About Isigma (RESTful) Web Services

These are the general guidelines for Isigma Web Services that adhere to the REST (REpresentational State Transfer) conventions.

The API is defined as a series of RESTful web services in a Resource-Oriented Architecture (ROA). Isigma web services are thus based on standard HTTP mechanisms and their responses are typically in JSON or XHTML formats (the latter can be parsed as well-formed XML).

This kind of API has a low integration cost and can be used from any programming language that is able to generate HTTP requests and parse XML or JSON - this covers practically all modern general-purpose and web languages: Java, C# (and other .Net languages), Python, Ruby, Javascript, PHP, etc.


General conventions for Isigma’s REST APIs:

  • In general, all requests require a prior user authentication (see Authentication)

  • HTTP requests behave uniformly with all resources by giving a uniform meaning to HTTP verbs:

    • GET: read,
    • POST: create,
    • PUT: update,
    • DELETE: erase data.

    GET requests normally don’t have side effects (do not modify the state of the resource) and are always idempotent (executing them multiple times has the same effect as doing it just once)

  • The URL describes the route to the resource. When a URL description includes text between braces (e.g. {id}), it indicates that it is a variable part (e.g. in this case the database identifier of the resource)

  • The data to be sent in POST requests is encoded as a standard web form. By default services use the encoding application/x-www-form-urlencoded (except in the cases where files must be uploaded, in those cases it uses multipart/form-data), and the character encoding UTF-8

  • Parameters to GET requests are encoded in URL standard format as url?param1=value1;param2=value2.... These are used as modifiers to the request (e.g. data formats, pagination, filtering...) and not to define the route to the resource.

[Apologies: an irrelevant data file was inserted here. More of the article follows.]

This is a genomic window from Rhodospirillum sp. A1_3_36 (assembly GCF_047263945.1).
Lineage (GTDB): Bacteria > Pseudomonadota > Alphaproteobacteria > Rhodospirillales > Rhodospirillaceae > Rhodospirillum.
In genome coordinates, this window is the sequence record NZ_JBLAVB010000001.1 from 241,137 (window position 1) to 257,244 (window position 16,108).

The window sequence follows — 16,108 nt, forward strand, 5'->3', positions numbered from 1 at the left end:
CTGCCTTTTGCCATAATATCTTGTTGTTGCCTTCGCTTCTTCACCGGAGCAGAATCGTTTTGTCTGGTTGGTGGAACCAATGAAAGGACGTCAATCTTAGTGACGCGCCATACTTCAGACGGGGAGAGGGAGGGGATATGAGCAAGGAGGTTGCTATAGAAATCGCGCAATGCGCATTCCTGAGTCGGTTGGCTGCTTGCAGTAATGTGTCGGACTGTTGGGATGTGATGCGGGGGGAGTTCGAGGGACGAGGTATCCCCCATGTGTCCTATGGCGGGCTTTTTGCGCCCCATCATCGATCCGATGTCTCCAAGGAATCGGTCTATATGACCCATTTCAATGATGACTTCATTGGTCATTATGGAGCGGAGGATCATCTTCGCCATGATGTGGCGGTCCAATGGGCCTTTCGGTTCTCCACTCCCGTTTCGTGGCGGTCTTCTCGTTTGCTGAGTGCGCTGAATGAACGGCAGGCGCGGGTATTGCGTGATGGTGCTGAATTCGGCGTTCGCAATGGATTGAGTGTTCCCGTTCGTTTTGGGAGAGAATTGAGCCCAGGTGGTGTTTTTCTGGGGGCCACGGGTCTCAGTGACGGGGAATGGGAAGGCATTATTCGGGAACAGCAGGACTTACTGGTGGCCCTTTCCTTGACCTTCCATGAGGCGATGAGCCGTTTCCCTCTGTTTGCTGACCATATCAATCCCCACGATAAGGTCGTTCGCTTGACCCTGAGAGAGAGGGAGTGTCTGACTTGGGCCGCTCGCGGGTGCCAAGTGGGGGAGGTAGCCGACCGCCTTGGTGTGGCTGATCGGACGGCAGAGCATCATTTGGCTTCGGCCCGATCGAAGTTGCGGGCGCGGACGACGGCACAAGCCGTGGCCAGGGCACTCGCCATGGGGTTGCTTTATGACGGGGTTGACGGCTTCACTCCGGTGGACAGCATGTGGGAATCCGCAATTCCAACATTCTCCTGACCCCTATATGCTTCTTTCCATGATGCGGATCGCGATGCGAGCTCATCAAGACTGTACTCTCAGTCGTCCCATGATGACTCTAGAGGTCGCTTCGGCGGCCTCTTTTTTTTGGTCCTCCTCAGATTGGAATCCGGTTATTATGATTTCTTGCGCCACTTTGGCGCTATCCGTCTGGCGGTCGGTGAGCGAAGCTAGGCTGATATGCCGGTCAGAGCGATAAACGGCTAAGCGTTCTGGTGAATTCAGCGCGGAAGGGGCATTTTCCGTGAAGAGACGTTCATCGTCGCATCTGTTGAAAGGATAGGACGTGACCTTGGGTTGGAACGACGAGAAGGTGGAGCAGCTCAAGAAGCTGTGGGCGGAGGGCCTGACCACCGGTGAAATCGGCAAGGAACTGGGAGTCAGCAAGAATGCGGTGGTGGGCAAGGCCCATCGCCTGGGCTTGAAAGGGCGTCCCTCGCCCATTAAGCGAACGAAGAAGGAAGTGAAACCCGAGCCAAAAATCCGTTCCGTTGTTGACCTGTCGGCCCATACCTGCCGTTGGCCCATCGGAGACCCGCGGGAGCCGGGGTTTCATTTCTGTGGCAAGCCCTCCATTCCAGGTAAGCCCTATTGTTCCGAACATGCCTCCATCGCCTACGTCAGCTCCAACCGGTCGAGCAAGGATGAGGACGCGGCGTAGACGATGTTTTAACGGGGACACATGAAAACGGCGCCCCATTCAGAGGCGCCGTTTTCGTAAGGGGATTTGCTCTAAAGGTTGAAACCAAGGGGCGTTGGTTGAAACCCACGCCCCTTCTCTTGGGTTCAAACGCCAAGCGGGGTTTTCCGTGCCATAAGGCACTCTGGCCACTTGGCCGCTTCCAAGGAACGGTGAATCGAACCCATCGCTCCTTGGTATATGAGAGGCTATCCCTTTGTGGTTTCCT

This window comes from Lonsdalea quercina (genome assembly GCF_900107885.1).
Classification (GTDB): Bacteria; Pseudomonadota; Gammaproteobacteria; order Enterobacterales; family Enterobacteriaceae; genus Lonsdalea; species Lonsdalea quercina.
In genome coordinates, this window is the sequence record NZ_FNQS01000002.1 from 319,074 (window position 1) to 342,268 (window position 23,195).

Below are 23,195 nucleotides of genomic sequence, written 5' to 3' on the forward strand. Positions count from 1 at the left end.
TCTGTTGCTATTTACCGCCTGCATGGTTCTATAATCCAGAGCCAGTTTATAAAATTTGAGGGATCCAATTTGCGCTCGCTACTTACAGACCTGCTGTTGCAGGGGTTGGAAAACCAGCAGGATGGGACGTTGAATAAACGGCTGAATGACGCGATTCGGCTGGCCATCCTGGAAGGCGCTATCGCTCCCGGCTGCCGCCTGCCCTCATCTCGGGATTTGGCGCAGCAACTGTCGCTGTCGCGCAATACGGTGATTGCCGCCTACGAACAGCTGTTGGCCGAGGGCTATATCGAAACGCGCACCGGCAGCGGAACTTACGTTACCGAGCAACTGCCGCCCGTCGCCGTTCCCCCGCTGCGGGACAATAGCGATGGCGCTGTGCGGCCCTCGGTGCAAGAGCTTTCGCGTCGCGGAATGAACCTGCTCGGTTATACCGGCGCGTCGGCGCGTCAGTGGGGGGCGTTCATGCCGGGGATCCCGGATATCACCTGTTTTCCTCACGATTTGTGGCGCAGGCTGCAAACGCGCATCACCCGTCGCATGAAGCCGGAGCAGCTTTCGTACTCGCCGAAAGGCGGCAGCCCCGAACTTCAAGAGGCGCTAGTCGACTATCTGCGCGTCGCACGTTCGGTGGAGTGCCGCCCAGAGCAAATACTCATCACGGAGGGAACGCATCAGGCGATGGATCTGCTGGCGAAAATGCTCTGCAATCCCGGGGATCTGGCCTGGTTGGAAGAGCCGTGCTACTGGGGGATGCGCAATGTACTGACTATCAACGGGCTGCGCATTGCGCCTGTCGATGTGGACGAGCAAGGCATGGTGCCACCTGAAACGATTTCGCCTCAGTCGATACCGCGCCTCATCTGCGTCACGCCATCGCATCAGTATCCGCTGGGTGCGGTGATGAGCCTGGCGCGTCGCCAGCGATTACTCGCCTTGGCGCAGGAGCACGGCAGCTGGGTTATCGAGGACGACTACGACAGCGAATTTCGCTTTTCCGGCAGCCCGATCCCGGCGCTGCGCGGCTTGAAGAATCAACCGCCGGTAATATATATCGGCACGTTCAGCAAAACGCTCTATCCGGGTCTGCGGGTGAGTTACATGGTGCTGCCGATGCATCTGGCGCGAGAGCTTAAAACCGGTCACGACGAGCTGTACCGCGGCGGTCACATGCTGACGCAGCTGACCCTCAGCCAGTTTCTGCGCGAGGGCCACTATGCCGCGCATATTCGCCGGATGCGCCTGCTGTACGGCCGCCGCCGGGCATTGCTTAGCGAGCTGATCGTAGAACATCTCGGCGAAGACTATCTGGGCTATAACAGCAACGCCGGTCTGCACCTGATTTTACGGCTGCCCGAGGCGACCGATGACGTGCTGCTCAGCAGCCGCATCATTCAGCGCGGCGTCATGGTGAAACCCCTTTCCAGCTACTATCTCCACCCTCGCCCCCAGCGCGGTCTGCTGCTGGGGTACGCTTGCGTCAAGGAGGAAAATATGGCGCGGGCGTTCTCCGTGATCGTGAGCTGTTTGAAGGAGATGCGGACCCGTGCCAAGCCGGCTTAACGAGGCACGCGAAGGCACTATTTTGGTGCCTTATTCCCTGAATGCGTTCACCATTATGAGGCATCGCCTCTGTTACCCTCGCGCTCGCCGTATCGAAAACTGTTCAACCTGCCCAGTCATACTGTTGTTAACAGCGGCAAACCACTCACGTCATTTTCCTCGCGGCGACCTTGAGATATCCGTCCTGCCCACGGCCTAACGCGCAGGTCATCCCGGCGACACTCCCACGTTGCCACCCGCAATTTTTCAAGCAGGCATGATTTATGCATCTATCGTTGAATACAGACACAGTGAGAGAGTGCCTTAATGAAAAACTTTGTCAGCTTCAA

Users are authenticated via the mechanisms already defined in HTTP, namely basic authentication as described in RFC-2617, by including the standard Authorization header in the HTTP request. Username and password must correspond with a registered user account.

We recommend using SSL in order to cipher the channel and not expose credentials (access the service at a URL starting with https://).

Data Format and Response Codes

Results of operations will be encoded with the HTTP response status (defined in http://www.w3.org/Protocols/rfc2616/rfc2616-sec10.html).

Sample typical results for Isigma Web Services:

HTTP Status Description
200 OK Successful execution. The response body contains the resource, except for DELETE, where it will be empty
303 See Other Redirection to the resource page. This is a typical response after creating a resource with POST. The response header Location will point to the newly created resource
400 Bad Request The request contains incorrect data (e.g. some form field is missing or has the wrong value or format)
401 Unauthorized An attempt to access a resource from another user or with insufficient privileges
402 Payment Required The operation requires an active subscription with available quota. It may also indicate a quota override (e.g. no more available signatures or disk space).
403 Forbidden The operation is not allowed
404 Not Found The referenced resource does not exist
405 Method Not Allowed The HTTP method is not available for this resource (e.g. POST on a read-only resource that only allows GET)
409 Conflict The resource cannot be created because a conflicting resource already exists (e.g. due to a duplicate unique field like a reference or id)
500 Internal Server Error Internal error, possibly due to a software defect. Report these errors to Isigma.
503 Service Unavailable The service is currently not available (e.g. due to maintenance)

Data returned by the API can typically be in formats JSON (MIME type: application/json) or XHTML (MIME type: application/xhtml+xml), except for specific download formats (e.g. PDF files: application/pdf).

XHTML documents have the advantage that they can be viewed in a browser (possibly by applying a CSS style sheet), and also be processed with an XML parser, e.g. using XPath expressions. In order to facilitate testing and service discovery, the API in XHTML format can be navigated: pages include hyperlinks to related resources, and resources that allow POST include HTML forms in their pages that can be used to that effect.

Date Representation

Dates are expressed in ISO8601 format (e.g. 2010-12-24T13:01:02+0100).